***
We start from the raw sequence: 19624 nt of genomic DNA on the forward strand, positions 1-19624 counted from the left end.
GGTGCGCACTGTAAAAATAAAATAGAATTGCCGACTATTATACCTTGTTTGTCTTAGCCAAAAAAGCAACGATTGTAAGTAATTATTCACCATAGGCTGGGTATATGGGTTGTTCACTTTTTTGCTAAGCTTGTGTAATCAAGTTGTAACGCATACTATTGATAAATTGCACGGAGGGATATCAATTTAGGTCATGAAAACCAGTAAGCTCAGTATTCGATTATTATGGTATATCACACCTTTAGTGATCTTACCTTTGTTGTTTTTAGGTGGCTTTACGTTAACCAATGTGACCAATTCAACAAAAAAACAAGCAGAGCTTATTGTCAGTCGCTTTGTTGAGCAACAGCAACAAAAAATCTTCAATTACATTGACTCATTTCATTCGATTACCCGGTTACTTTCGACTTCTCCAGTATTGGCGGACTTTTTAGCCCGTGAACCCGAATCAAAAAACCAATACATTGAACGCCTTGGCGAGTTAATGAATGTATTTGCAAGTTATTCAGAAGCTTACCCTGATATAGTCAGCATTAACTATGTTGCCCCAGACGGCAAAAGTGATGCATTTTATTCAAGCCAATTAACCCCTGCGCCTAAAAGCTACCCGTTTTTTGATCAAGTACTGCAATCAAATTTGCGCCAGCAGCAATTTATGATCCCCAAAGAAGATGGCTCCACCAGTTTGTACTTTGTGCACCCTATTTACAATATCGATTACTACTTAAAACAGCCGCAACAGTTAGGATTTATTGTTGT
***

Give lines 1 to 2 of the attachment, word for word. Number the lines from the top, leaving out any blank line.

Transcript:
We start from the raw sequence: 19624 nt of genomic DNA on the forward strand, positions 1-19624 counted from the left end.
GGTGCGCACTGTAAAAATAAAATAGAATTGCCGACTATTATACCTTGTTTGTCTTAGCCAAAAAAGCAACGATTGTAAGTAATTATTCACCATAGGCTGGGTATATGGGTTGTTCACTTTTTTGCTAAGCTTGTGTAATCAAGTTGTAACGCATACTATTGATAAATTGCACGGAGGGATATCAATTTAGGTCATGAAAACCAGTAAGCTCAGTATTCGATTATTATGGTATATCACACCTTTAGTGATCTTACCTTTGTTGTTTTTAGGTGGCTTTACGTTAACCAATGTGACCAATTCAACAAAAAAACAAGCAGAGCTTATTGTCAGTCGCTTTGTTGAGCAACAGCAACAAAAAATCTTCAATTACATTGACTCATTTCATTCGATTACCCGGTTACTTTCGACTTCTCCAGTATTGGCGGACTTTTTAGCCCGTGAACCCGAATCAAAAAACCAATACATTGAACGCCTTGGCGAGTTAATGAATGTATTTGCAAGTTATTCAGAAGCTTACCCTGATATAGTCAGCATTAACTATGTTGCCCCAGACGGCAAAAGTGATGCATTTTATTCAAGCCAATTAACCCCTGCGCCTAAAAGCTACCCGTTTTTTGATCAAGTACTGCAATCAAATTTGCGCCAGCAGCAATTTATGATCCCCAAAGAAGATGGCTCCACCAGTTTGTACTTTGTGCACCCTATTTACAATATCGATTACTACTTAAAACAGCCGCAACAGTTAGGATTTATTGTTGT